Heinrich Pahl, an engineer from Dusseldorf, was aware of the expectations towards hoses in terms of robustness and durability at the time and, thus, invented a hose that, for the first time, had corded single threads incorporated as pressure carriers. This technology, which he had copied from tire production, ensured great flexibility while ensuring extreme robustness, durability, and a significant increase in operating pressure. Nowadays, the Gold Snake ensures, for example, that tourists travel safely by car to their winter vacation accommodation: many winter services are equipped with particularly flexible and robust hoses.
How ContiTech Has Made Bus Rides Smooth(er)
When we started working with our development partner in the mid-1950s to improve ride comfort for the passengers of buses, we couldn't foresee how durable the solution – the air spring 644 N – would be. To this day, it still ensures a smooth ride in buses from various manufacturers, and that in an almost unchanged form.
However, new challenges arise in the development of air springs for vehicles with alternative drive systems such as electric drives or fuel cells. Air springs for electric buses have to be larger or must be designed for higher pressures than in buses with conventional drives. This is a challenge because space in the chassis is tight. Thanks to its special material expertise, in 2010 ContiTech succeeded in developing a lightweight air spring with an innovative rolling piston made of fiberglass-reinforced polyamide instead of conventional steel or aluminum – with fully utilized internal volume. The result: the lightweight air springs for use in city buses and coaches bring a weight saving of 2 to 2.6 kilograms per air spring system (depending on the axle type).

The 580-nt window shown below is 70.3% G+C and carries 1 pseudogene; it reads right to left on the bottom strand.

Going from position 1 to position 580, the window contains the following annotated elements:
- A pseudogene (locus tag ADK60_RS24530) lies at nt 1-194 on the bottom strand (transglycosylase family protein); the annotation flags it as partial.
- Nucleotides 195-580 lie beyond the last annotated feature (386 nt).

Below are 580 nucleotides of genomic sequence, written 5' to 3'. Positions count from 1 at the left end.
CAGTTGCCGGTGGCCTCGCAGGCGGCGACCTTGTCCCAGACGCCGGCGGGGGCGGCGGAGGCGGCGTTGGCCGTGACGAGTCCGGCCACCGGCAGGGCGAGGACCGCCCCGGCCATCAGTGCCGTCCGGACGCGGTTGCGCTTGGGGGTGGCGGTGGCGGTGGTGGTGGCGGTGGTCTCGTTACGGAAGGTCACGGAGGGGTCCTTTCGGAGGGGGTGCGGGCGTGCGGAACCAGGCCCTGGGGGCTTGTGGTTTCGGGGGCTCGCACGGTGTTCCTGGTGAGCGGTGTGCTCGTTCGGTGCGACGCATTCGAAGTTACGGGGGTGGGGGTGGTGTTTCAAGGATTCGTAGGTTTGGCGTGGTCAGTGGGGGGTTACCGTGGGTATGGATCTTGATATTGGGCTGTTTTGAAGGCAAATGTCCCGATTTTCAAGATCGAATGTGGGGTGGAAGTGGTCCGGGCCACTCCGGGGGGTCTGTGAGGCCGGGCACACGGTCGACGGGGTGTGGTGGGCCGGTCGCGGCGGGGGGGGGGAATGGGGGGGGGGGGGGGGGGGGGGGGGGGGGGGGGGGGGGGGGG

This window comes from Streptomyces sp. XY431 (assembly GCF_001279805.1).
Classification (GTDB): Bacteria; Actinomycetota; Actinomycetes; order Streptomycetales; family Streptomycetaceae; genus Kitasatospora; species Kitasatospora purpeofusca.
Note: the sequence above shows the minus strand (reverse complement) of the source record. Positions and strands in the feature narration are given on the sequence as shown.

How ContiTech Contributed to Postal Mechanization
After the Berlin Wall was built in 1961, our conveyor belts helped separated families to stay in contact and send packages to their loved ones on the other side of the Wall: The rubber conveyor belts from Hanover were in use for receiving, pre-sorting and distributing packages at major post offices and among other things helped with processing mail to and from “over there” from the 1960s onwards. Meanwhile, the post offices benefited from the very long service life of the belts and rapid amortization.
Over the time, package conveyor belts became shorter and shorter, while belts produced by Continental became longer and stronger. As a result, we have withdrawn from the courier express package industry. Instead, we are focusing on strong, (very) long belts made of rubber and PVC and belt solutions with textile or steel cord carcasses, such as the ST 10 000, that are used in other industries.